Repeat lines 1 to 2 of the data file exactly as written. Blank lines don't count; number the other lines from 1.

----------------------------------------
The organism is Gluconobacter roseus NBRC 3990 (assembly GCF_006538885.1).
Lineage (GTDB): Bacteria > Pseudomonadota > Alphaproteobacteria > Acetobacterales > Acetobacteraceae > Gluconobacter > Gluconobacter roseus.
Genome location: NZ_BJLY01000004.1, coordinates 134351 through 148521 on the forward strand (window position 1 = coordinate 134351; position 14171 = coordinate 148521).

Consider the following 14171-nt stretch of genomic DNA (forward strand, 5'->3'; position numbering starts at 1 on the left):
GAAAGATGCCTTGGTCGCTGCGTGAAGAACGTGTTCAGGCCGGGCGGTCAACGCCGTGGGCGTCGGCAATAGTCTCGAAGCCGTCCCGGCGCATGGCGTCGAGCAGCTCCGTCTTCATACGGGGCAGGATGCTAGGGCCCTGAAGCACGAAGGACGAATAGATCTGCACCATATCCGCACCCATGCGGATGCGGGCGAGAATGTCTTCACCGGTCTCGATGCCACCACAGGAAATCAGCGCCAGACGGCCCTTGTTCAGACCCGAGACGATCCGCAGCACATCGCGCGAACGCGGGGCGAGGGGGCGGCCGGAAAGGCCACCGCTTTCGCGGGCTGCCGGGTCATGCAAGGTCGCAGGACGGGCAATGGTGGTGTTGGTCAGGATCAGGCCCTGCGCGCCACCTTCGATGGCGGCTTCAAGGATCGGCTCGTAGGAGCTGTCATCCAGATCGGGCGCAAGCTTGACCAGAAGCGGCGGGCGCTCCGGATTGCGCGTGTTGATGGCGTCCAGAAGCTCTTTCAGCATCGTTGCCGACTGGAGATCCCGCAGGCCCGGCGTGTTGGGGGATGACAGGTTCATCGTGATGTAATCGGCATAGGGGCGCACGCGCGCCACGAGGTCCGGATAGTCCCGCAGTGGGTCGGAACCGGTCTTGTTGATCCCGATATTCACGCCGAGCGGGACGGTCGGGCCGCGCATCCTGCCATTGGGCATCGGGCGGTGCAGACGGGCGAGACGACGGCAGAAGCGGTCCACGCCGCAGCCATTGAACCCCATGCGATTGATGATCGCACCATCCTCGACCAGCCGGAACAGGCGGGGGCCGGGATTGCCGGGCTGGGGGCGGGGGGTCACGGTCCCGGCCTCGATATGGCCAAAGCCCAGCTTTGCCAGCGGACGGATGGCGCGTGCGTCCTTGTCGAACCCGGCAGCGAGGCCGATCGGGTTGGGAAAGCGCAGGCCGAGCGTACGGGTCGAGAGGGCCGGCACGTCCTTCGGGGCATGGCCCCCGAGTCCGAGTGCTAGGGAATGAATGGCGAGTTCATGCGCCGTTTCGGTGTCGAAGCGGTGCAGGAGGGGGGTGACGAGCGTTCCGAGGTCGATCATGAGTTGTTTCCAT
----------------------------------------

The organism is Gluconobacter roseus NBRC 3990 (assembly GCF_006538885.1).
Lineage (GTDB): Bacteria > Pseudomonadota > Alphaproteobacteria > Acetobacterales > Acetobacteraceae > Gluconobacter > Gluconobacter roseus.